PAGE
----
Date: May 24, 2013 3:42 AM
Author: William Elliot
Subject: Re: Does this imply that lim x --> oo f'(x) = 0?
On Thu, 23 May 2013, steinerartur@gmail.com wrote:

> Suppose f:[0, oo) --> R is increasing, differentiable and has a finite

> limit as x --> oo. Then, must we have lim x --> oo f'(x) = 0? I guess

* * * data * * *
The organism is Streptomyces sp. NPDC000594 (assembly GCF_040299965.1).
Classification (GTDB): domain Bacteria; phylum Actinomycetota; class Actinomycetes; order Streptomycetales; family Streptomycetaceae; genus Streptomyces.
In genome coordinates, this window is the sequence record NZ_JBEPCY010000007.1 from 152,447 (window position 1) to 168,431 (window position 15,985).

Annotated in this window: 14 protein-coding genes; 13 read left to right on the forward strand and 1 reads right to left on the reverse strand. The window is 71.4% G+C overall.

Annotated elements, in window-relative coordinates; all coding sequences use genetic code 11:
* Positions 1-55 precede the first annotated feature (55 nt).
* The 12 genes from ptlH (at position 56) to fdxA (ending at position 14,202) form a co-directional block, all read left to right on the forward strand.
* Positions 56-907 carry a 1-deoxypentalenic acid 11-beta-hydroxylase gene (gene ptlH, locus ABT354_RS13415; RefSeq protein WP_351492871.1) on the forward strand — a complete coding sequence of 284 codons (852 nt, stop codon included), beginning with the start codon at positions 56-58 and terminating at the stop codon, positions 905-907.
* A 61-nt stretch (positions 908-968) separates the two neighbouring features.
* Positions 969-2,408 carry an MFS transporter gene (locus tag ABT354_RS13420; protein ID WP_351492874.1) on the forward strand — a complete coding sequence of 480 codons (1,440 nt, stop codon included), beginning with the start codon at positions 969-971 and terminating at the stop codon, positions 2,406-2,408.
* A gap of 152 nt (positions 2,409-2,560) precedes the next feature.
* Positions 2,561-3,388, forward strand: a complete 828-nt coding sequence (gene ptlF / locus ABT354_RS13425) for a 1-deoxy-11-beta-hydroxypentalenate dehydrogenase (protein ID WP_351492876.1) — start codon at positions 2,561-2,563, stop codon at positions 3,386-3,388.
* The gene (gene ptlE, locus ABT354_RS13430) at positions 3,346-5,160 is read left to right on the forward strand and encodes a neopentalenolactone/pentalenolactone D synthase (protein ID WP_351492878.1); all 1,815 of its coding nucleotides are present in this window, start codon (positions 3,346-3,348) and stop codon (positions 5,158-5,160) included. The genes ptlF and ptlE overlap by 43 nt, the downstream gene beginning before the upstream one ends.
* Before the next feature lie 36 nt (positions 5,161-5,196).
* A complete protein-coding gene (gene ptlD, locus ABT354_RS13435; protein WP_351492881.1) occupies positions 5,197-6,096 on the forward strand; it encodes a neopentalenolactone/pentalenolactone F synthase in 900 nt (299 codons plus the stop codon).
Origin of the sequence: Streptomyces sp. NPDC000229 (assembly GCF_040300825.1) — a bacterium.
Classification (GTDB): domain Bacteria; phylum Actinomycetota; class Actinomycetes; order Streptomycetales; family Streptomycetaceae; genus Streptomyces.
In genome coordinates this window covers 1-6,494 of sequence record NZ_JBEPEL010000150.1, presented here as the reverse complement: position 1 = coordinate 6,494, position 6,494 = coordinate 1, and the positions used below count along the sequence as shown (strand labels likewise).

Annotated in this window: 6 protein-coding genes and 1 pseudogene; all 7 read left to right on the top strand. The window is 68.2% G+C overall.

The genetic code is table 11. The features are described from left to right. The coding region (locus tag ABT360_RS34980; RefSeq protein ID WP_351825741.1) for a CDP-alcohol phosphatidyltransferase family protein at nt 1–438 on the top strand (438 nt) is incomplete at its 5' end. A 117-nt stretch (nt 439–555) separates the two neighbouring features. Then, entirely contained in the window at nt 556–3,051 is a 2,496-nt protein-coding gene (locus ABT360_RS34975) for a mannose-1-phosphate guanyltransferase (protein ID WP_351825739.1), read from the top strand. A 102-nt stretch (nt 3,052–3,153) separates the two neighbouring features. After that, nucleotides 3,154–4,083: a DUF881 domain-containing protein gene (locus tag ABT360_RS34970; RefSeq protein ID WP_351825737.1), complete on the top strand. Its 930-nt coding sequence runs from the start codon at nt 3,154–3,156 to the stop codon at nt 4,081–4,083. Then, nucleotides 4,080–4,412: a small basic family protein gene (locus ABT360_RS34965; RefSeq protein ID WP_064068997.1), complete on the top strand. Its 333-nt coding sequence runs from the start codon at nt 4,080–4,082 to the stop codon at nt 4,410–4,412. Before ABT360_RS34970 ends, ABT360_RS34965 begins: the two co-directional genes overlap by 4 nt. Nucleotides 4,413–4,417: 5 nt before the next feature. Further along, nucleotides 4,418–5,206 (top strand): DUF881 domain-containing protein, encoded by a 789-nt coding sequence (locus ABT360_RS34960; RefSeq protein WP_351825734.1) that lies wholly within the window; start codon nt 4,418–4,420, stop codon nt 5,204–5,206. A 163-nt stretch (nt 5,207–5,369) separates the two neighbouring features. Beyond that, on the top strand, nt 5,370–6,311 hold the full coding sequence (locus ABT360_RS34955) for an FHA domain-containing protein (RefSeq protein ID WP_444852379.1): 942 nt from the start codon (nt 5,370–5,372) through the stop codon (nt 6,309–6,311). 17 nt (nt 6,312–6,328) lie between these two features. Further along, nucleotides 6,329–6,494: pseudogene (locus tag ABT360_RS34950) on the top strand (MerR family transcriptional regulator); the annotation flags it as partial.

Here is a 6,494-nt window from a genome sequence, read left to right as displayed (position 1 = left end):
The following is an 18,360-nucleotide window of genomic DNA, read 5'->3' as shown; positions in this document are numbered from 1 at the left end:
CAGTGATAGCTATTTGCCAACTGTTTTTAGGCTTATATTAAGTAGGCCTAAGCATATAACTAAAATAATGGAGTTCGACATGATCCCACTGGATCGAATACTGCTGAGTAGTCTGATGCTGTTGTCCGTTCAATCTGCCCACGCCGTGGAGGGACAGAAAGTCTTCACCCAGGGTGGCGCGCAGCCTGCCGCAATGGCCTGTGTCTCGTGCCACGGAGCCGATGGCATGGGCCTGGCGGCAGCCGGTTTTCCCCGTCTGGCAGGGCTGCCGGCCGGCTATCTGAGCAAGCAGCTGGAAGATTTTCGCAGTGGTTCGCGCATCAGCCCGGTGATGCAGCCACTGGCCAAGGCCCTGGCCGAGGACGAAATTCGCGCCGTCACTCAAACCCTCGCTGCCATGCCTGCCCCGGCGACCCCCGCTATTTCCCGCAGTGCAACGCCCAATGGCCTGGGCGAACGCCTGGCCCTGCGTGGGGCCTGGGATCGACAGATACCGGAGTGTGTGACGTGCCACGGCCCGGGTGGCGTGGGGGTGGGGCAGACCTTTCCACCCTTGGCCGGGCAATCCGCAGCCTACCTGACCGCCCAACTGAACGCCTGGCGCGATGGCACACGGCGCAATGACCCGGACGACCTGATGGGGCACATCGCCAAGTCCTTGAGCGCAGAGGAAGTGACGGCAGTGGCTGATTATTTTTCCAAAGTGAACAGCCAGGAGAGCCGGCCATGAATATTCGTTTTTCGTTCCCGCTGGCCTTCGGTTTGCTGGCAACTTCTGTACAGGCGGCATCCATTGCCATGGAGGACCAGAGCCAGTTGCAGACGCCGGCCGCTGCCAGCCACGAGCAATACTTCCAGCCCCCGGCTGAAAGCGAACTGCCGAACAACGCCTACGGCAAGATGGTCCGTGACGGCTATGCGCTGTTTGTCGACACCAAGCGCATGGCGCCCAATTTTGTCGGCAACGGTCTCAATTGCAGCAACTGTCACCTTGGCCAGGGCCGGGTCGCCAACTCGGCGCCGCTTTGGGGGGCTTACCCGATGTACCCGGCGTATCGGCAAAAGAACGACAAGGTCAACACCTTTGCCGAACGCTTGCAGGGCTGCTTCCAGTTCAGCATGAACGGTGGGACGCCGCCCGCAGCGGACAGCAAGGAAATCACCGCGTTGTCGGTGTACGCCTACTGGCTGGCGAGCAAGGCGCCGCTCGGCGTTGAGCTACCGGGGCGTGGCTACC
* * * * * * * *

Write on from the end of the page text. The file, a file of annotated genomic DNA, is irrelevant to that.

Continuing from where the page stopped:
> not, but couldn't find a counter example.

No, it doesn't.

For x in [0,1], let f(x) = 0.

For x in [n, n+1/2], let f(x) = 1 - 1/n.

For x in [n+1/2, n+1],

. . let f(x) = 1 - 1/n + (x - n + 1/2)(1/n - 1/(n+1)).

To assure f' exists, round the corners at n, n + 1/2, for all n in N.

To make f strictly increasing, slope slightly upwards the horizontal

portion. gtest